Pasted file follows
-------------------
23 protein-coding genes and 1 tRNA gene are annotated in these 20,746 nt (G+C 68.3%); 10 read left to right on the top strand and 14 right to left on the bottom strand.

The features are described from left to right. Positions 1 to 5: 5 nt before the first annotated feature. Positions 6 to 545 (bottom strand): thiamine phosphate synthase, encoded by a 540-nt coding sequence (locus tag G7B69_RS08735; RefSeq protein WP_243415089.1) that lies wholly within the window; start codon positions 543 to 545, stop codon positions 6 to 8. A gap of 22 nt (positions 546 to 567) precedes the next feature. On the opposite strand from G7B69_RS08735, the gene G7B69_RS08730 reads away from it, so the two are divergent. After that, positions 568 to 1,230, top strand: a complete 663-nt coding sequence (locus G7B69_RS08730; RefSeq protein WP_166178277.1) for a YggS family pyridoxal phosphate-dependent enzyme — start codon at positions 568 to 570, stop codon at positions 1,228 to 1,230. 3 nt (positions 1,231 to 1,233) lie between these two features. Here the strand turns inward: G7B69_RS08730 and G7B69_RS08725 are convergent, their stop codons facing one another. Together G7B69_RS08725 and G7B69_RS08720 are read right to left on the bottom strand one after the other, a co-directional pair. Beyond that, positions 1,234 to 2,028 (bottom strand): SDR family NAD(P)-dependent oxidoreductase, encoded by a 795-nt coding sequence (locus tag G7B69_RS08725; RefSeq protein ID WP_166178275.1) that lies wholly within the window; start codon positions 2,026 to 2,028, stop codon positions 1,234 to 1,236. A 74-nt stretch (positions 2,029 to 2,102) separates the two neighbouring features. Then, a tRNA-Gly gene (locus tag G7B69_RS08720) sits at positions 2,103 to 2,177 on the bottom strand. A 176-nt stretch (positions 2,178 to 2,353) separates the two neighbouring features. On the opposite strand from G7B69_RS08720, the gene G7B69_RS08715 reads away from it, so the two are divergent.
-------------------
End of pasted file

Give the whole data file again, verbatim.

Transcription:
23 protein-coding genes and 1 tRNA gene are annotated in these 20,746 nt (G+C 68.3%); 10 read left to right on the top strand and 14 right to left on the bottom strand.

The features are described from left to right. Positions 1 to 5: 5 nt before the first annotated feature. Positions 6 to 545 (bottom strand): thiamine phosphate synthase, encoded by a 540-nt coding sequence (locus tag G7B69_RS08735; RefSeq protein WP_243415089.1) that lies wholly within the window; start codon positions 543 to 545, stop codon positions 6 to 8. A gap of 22 nt (positions 546 to 567) precedes the next feature. On the opposite strand from G7B69_RS08735, the gene G7B69_RS08730 reads away from it, so the two are divergent. After that, positions 568 to 1,230, top strand: a complete 663-nt coding sequence (locus G7B69_RS08730; RefSeq protein WP_166178277.1) for a YggS family pyridoxal phosphate-dependent enzyme — start codon at positions 568 to 570, stop codon at positions 1,228 to 1,230. 3 nt (positions 1,231 to 1,233) lie between these two features. Here the strand turns inward: G7B69_RS08730 and G7B69_RS08725 are convergent, their stop codons facing one another. Together G7B69_RS08725 and G7B69_RS08720 are read right to left on the bottom strand one after the other, a co-directional pair. Beyond that, positions 1,234 to 2,028 (bottom strand): SDR family NAD(P)-dependent oxidoreductase, encoded by a 795-nt coding sequence (locus tag G7B69_RS08725; RefSeq protein ID WP_166178275.1) that lies wholly within the window; start codon positions 2,026 to 2,028, stop codon positions 1,234 to 1,236. A 74-nt stretch (positions 2,029 to 2,102) separates the two neighbouring features. Then, a tRNA-Gly gene (locus tag G7B69_RS08720) sits at positions 2,103 to 2,177 on the bottom strand. A 176-nt stretch (positions 2,178 to 2,353) separates the two neighbouring features. On the opposite strand from G7B69_RS08720, the gene G7B69_RS08715 reads away from it, so the two are divergent.